Airline Bailouts – a bailout of Big Tech, Banks & Governments
Bob Lyddon, owner of Lyddon Consulting Services, examines how airlines are starting to queue up for bailouts from the UK government to gain access to taxpayer funds....
Richard Branson has requested a UK government bailout for Virgin Atlantic, a request that will no doubt be followed by others.
These requests need to be resisted for a Brexit-related reason.
70% of the world’s aircraft fleet is owned out of the Republic of Ireland, and leased out from there. The background is tax.
Aircraft leasing is one of the factors at play within a larger Foreign Direct Investment scheme, mounted through the Irish Development Authority, to get Big Tech, their jobs and their spending into Ireland.
7 out of the 10 largest Irish companies are US-owned and involved in Big Tech (including biotech), owning a large pool of Irish profits in need of tax shelter.
Big Tech pays next-to-no tax in the UK (or in France or Germany for that matter), because they have adopted a business structure that concentrates their EU and UK profits into an Irish company (or in fewer cases, like Amazon, a Luxembourg one), and subjects them to 12.5% corporation tax.
The overall schemes go further in eroding the taxable profit in Ireland firstly through questionable intercompany costs. This is explained in the paper written by Ewen Stewart and myself entitled “The Irish Economic Miracle: Fact or Fiction”, published by Global Britain.
Aircraft leasing further erodes the taxable profit. By positioning the Irish Big Tech subsidiary as the general partner in an Irish Limited Liability Partnership (“LLP”), any losses made by the LLP can be merged with the Big Tech subsidiary’s own profit, thus reducing the profit and the tax payable on it. The Big Tech subsidiary’s effective tax rate is thereby reduced to about 3%.
The loss in the LLP is created by the LLP buying an aircraft and claiming the Irish depreciation allowances on it, on a schedule of 12½% of cost over 8 years “straight line”– very aggressive for an asset with a useful life of 20+ years.
The Big Tech subsidiary need only invest 15% of the aircraft’s cost into the LLP, although, as general partner, it takes over 100% of the LLP’s loss. The remaining 85% of the aircraft’s cost is lent to the LLP by Irish banks, the loan being repaid in equal semi-annual instalments over 15 years.
The dependencies for success are that the airline continues to pay the lease rentals and buys the aircraft at the end, that there is a ready supply of debt finance, that second-hand aircraft values hold up, and that there are Irish companies with considerable profits that they wish to shelter from tax.
But it falls flat if the airline goes down. The lenders will repossess the aircraft and possibly liquidate the LLP. The Big Tech subsidiary will lose any residual years of tax-related benefits, and will only receive its 15% investment in the LLP back if the aircraft is sold for a price that covers all of the debt plus the investment amount.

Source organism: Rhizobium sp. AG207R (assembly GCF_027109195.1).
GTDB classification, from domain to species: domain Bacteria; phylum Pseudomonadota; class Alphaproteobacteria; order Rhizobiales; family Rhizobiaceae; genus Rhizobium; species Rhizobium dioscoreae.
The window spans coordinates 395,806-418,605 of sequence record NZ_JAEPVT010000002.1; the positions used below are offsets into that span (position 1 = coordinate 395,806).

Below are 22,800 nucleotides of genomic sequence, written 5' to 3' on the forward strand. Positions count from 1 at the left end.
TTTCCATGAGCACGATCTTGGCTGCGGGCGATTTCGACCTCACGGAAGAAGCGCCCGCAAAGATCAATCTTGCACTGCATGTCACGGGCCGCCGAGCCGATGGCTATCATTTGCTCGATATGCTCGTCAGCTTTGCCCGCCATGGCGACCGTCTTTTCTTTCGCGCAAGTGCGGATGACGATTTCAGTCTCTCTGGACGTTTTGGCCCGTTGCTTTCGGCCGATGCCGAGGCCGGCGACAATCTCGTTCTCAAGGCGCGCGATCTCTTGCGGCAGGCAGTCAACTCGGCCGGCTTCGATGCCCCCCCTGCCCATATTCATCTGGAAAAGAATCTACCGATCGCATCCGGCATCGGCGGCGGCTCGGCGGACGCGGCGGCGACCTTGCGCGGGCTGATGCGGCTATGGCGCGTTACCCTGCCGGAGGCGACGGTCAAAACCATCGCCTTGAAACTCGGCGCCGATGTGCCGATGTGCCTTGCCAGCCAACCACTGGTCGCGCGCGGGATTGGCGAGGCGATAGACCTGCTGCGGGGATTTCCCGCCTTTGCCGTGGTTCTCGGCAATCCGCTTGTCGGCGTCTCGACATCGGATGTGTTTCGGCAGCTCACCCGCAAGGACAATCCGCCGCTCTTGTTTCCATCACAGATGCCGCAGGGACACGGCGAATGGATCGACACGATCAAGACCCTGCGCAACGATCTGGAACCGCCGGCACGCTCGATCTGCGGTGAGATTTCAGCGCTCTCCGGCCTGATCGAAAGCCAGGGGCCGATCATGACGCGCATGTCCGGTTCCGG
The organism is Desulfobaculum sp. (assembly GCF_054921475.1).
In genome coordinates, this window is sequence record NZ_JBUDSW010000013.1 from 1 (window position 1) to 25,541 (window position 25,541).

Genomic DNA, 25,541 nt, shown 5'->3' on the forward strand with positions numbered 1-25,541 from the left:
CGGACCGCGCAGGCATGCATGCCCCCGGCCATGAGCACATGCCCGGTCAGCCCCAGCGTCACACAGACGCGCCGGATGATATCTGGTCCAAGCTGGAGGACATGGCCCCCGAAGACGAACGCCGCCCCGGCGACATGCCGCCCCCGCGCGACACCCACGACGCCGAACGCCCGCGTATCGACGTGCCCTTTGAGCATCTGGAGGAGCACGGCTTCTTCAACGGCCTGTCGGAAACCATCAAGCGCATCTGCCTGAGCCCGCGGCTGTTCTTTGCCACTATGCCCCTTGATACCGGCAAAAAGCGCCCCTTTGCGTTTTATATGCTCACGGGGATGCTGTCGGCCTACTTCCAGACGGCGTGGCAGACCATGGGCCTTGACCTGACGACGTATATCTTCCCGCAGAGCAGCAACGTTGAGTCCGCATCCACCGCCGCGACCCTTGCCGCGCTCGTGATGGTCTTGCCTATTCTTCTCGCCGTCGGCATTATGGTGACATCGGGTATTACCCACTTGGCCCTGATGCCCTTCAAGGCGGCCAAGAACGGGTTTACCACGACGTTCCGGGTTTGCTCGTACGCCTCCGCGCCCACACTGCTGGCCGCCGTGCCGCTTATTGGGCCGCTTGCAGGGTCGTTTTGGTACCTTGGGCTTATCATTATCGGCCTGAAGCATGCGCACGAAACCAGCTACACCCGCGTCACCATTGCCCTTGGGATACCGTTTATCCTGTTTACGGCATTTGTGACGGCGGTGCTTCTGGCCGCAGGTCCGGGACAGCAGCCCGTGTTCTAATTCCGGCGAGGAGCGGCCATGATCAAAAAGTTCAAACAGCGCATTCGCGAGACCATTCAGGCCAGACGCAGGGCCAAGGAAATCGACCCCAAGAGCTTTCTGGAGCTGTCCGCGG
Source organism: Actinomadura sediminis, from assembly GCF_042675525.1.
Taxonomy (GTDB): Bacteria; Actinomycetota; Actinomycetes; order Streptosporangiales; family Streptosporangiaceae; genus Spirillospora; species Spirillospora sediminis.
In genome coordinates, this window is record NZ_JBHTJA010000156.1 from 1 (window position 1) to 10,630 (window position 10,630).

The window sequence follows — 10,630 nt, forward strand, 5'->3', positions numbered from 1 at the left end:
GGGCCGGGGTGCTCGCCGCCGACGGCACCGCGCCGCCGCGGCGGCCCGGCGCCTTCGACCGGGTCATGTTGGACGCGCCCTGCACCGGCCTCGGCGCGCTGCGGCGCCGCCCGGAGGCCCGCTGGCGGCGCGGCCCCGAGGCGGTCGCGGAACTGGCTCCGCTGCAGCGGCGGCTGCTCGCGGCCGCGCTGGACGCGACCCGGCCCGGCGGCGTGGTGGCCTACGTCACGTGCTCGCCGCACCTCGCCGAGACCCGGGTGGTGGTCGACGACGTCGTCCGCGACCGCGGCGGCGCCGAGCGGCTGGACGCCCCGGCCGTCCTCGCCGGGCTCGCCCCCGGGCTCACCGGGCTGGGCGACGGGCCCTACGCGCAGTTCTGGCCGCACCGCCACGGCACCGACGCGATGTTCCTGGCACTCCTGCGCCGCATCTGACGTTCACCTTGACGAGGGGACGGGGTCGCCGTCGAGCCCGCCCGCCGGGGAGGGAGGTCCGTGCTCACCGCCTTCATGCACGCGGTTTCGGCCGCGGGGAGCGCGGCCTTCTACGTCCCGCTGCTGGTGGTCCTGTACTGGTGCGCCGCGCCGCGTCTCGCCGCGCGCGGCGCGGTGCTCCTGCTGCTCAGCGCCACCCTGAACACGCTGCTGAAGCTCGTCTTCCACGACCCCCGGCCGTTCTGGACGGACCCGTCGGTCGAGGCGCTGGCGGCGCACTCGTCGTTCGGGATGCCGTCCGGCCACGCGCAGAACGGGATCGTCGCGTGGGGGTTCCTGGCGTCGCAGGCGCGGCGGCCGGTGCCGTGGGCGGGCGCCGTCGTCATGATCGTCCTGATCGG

The lenders cease to collect their interest and, having repossessed the aircraft, may have to sell or re-lease it at lower secondary-market prices. Both of these actions cause the Irish bank a write-off, reducing overall profits or pushing the bank into a loss, which eats into its capital.
The worse the external market conditions, the lower will be the aircraft’s secondary-market value and the bigger the loss.
Ireland has created another banking bubble for itself, after the real estate bubble in the run-up to Ireland’s first financial bailout. We calculated the outstanding loans on 70% of the world’s airliner fleet as being €652.9 bn, compared to Ireland’s 2017 GNI of €181 bn.
It would not take many bad deals to eliminate the capital of any one bank, invoking the EU Bank Recovery and Resolution Directive. The Irish government, under the terms of its Financial Services Compensation Scheme, should then reimburse depositors up to €100,000 each.
Whichever path the Irish government follows, it has its options as a Eurozone member state to find the resources: using up its cash reserves, raising taxes, cutting other expenditure or increasing borrowing, as a last resort through the European Stability Mechanism.
The UK taxpayer has no possible interest in sparing the Irish government from suffering these consequences, deriving from an overall scheme that has been so beneficial to Ireland’s economy and so detrimental to the UK’s.
Nor has the UK taxpayer any possible interest in stepping up to the plate to spare Big Tech or the Irish banking system from losses that derive from a scheme which has serviced Big Tech in reducing its Irish tax bill, on the back of its already having reduced its UK tax bill.
This is why airline bailouts need to be resisted by the UK government.
Written by Bob Lyddon.
Bob Lyddon is an international banking and financial services expert. He is the owner of Lyddon Consulting Services, a blue-chip specialist consultancy in international banking, focussing on matters related to the core domain of Payments and Cash Management.
For more information visit: www.lyddonconsulting.com